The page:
You have clearly badly misunderstood the implications of Ehrman’s arguments. It is always a bad idea to do what creationists do with scientific literature, and to claim that scholars have made a case for a view that the scholars themselves do not draw. Might I recommend again that you do some further reading on this topic?

          • Rudy R

            You have missed entirely the range of historical possibilities.

            I haven’t missed the range of possibilities, but choose to keep possibilities into perspective. Historical methodology should focus on the probabilities, not possibilities. Historians reliance on the potential for an event to have occurred versus the likelihood that an event to have occurred is an error in logic and reason. That logic to apply probability, incidentally, separates me from the evolution-deniers.

            Because I don’t agree with your position should not be a conclusion on your part that I need further reading. Your echo of this platitude gets us no further in the discussion. Let’s just agree to disagree and move on.

          • No, sorry, you don’t get to spout misinformation and show you have not grasped what scholars do or why we draw the conclusions we do, get corrected on those points, and then say “Let’s just agree to disagree.” That might work in the poorly-informed circles that you are used to moving in, but here it just doesn’t cut it.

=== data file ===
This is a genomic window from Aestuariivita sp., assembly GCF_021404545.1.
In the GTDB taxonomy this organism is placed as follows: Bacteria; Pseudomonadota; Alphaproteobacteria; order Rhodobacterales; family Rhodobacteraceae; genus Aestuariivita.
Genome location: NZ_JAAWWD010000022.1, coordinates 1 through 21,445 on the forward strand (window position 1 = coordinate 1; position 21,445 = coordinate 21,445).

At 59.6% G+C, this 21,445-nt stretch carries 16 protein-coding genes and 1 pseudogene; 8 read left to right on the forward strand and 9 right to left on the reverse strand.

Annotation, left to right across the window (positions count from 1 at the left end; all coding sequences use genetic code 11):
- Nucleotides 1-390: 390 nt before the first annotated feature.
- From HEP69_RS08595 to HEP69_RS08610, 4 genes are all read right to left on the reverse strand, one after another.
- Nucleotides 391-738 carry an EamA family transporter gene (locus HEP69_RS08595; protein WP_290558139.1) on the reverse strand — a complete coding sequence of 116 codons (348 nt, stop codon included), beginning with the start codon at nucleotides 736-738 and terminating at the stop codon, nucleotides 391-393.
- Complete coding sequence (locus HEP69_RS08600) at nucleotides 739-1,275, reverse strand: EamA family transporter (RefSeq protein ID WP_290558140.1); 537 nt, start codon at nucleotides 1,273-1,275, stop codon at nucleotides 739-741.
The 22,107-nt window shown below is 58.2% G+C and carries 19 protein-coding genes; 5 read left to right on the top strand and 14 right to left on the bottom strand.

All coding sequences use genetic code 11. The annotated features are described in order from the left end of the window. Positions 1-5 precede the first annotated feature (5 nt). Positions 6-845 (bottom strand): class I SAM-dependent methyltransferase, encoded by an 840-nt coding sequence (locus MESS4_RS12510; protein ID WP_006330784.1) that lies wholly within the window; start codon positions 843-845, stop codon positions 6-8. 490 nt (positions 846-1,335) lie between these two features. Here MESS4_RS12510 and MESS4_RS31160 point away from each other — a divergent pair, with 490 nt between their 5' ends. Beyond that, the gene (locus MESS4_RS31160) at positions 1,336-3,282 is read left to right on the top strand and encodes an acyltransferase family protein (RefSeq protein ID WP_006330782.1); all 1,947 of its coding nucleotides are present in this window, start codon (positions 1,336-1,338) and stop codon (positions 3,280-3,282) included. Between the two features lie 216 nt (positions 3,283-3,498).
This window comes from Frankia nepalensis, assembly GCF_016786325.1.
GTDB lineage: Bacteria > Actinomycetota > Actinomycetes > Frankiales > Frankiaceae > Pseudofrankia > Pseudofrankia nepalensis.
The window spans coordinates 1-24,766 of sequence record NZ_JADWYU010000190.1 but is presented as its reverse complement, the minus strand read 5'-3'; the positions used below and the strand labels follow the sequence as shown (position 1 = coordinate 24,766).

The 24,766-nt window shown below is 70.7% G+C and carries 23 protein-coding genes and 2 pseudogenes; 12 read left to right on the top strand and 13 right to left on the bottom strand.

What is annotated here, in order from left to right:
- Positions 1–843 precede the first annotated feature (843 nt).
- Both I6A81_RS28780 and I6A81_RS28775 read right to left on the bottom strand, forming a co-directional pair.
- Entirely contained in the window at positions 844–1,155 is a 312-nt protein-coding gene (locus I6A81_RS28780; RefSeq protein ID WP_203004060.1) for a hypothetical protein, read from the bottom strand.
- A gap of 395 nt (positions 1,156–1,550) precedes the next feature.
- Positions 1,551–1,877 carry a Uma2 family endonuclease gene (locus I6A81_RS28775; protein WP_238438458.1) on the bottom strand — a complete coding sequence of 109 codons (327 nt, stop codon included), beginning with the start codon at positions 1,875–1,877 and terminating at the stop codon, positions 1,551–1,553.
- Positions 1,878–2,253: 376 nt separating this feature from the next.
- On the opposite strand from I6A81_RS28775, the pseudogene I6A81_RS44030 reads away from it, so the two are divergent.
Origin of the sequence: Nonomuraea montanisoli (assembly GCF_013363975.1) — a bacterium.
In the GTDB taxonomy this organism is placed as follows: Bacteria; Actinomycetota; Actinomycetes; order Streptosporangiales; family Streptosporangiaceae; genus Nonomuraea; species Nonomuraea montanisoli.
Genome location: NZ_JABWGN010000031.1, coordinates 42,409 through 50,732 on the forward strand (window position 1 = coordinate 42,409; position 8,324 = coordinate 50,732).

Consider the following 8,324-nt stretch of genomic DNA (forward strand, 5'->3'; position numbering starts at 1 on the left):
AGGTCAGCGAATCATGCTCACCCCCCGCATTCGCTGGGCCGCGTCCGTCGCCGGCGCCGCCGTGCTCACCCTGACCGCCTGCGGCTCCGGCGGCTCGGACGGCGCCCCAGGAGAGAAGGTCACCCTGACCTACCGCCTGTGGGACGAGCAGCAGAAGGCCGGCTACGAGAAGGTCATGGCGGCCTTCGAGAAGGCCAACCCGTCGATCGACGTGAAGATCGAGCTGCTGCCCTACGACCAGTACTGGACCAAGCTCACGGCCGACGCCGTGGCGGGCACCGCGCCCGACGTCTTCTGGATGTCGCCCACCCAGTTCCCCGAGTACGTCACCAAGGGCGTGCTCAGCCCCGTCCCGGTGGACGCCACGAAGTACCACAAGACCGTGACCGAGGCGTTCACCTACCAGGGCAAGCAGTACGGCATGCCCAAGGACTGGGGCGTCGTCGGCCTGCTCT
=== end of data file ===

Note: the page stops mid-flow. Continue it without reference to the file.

• Rudy R

            What is my misinformation? And how exactly am I misinformed?

            I’ve stated it before, but I’ll restate again, so maybe you will grasp my comments. I believe the evidence shows that there is at least a 51% probability that a historical Jesus never existed. In no way does that imply that a historical Jesus could not have existed. I am not discounting all the scholarly work done by mainstream historians. In fact, I agree with almost the entirety of Bart Ehrman’s scholarship on his assessment of the historicity surrounding Jesus. What I’ve been emphasizing is that historians should apply probability theory as part of their methodology.